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ECN and Earth Observation

Linking earth observations from the ground up

MODIS image of UK. Jacques Descloitres, MODIS Land Rapid Response Team, NASAGSFCAs the UK’s long-term environmental monitoring and research (LTER) programme, ECN has been collecting detailed environmental information from a range of terrestrial sites over the past 20 years. Work at these sites has great potential for ground truthing Earth Observation (EO) data collected by satellites, aircraft and Unmanned Aerial Vehicles (UAVs, drones).

Meanwhile, monitoring at ECN sites should benefit from recent advances in satellite image resolution. A range of exploratory studies are helping to elucidate links between reflectance signals and a range of ecosystem properties and processes. These studies could also benefit the development of tools for conservation management.

This work complements an objective of the European Long-Term Ecosystem Research community to strengthen operational links between remote sensing and the European LTER infrastructure. Work on this is being conducted via the eLTER H2020 project.

ECN site measurements to support Earth Observation


Main habitat type(s):
   - Lowland grassland/agricultural
   - Wooded
   - Upland moor/pasture
ECN site since... 1992 1992 1994 1992 1992 1992 1999 1992 1992 1992 1995
Meteorology data (hourly resolution)
Soil data
Vegetation plot data
Land Cover Map data
Land cover and land use records
Weekly fixed point photos

Aerial photos from 1994

Aerial photos from 1994 and additional years
Phenocam images
UAV images and/or data 1
COSMOS-UK soil moisture measurements
Hyperspectral data

1From CEH operated UAV. Potential to overfly other sites, subject to funding
2FPAR: Fraction of Photosynthetically Active Radiation
3Lidar: Light Detection and Ranging

There are also ECN data available for Drayton, a lowland agricultural site in the English Midlands, from 1993-2014


Examples of recent work

Wytham Wood

Wytham is a mainly wooded site near Oxford. NPL have deployed FPAR (Fraction of Photosynthetically Active Radiation) instruments to calibrate & validate MODIS satellite output. CEH are monitoring phenology using COSMOS (Cosmic Ray Soil Moisture Monitoring Network) phenocams & ECN fixed-point photos, spectroradiometer and satellite data, and a University of Oxford study has assessed great tit breeding success in relation to oak leaf phenology and peak caterpillar abundance. Wytham has also been the focus of a University of Cambridge study using airborne lidar (Light Detection and Ranging) and hyperspectral data to estimate aboveground biomass, to map species and to analyse leaf chemistry. Meanwhile, UCL and the University of Salford have used Wytham as a test site for ground-based lidar .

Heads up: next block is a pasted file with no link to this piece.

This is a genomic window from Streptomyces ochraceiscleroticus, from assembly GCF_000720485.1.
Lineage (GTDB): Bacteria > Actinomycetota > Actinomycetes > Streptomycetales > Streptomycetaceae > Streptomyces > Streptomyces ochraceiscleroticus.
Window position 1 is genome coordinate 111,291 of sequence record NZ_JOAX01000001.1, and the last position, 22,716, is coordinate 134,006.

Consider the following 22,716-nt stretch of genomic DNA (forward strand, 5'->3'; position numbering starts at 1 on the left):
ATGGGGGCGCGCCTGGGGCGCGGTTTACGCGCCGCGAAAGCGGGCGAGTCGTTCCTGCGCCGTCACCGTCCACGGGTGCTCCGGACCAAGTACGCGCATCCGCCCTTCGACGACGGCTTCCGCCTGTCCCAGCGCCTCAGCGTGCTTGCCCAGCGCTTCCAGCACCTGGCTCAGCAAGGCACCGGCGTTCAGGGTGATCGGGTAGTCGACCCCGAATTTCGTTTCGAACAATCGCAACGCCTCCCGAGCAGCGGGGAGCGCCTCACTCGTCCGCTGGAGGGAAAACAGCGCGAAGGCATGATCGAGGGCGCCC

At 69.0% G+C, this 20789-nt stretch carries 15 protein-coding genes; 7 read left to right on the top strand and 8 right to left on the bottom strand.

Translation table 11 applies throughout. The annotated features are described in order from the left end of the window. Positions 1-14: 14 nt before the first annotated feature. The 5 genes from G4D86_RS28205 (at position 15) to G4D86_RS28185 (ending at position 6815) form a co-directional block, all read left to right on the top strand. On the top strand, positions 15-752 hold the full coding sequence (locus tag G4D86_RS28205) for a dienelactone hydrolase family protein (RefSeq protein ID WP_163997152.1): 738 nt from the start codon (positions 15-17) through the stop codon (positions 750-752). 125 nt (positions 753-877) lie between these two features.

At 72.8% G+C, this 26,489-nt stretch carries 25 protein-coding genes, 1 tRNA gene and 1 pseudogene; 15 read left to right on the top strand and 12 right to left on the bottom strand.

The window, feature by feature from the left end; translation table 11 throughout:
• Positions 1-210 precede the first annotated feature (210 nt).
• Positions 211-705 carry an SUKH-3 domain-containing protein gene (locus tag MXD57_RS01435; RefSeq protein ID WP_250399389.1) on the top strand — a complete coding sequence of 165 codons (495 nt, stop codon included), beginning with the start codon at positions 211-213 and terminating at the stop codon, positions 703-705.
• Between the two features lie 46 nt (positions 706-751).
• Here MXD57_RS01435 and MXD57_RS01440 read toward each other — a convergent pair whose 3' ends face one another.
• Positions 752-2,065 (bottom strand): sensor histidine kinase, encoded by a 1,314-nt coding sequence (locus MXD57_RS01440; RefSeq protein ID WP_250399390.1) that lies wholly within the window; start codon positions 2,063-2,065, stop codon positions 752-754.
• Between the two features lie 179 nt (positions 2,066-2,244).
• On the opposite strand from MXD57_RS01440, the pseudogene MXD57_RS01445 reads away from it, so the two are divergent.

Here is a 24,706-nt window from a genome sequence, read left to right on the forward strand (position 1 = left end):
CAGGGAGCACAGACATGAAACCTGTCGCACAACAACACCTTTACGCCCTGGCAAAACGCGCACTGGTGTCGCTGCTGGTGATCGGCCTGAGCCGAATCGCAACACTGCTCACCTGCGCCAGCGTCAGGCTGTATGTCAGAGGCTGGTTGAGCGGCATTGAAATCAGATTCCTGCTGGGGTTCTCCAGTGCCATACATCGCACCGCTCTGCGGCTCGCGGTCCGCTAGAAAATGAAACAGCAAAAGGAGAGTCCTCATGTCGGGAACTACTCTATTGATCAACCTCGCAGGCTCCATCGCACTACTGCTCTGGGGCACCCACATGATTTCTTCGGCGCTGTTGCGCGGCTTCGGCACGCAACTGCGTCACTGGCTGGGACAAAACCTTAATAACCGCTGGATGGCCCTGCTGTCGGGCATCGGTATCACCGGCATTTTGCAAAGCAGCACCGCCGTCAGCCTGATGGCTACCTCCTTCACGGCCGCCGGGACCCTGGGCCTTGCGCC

Wytham flux tower camera
▲Camera mounted on the flux tower at Wytham

 Wytham canopy - Summer     Wytham canopy - Winter

▲Winter and Summer images of the tree canopy from the flux tower camera


Alice Holt

Alice Holt is a research forest in Hampshire. Forest Research have installed 180° field of view ‘fish eye’ cameras mounted on a flux tower, two viewing the canopy and one facing upwards. Digital images captured every 30 minutes from these cameras over a two year period were analysed and compared with eddy covariance measurements of CO2, H2O and energy fluxes. The RGB ‘Hue’ parameter was found to correlate closely with actual photosynthetic rate, demonstrating the potential of very simple imagery to inform on changes in this fundamental ecosystem function.

Alice Holt canopy Day 018 (2016)     Alice Holt canopy Day 127 (2016)

Alice Holt canopy Day 131 (2016)     Alice Holt canopy Day 189 (2016)

▲Four fish eye images of the Alice Holt tree canopy from the flux tower, taken at different times of the year, show leaf emergence [Images ©Forest Research]


Moor House

Moor House is a moorland site in the North Pennines. CEH have been collecting daily images of dominant vegetation types since 2010 from fixed cameras. Digital image analysis used to infer variation in greenness and flowering patterns is now being complemented by NDVI (Normalised Difference Vegetation Index) sensors. Separately, images from a series of drone flights during 2015 are being used to characterise the spatial distribution of broad habitats at sub-metre resolution. This approach should assist land managers in assessing the changing ecological quality of their sites.

Moor House meadow greenness plot

▲Seasonal change in greenness of a Moor House meadow plot determined from digital images [Image ©CEH]

Moor House habitat map from hi-res UAV imagery

Moor House habitat map derived from sub-metre resolution drone imagery [Image ©CEH]


Satellite image of UK at top: Jacques Descloitres, MODIS Land Rapid Response Team, NASAGSFC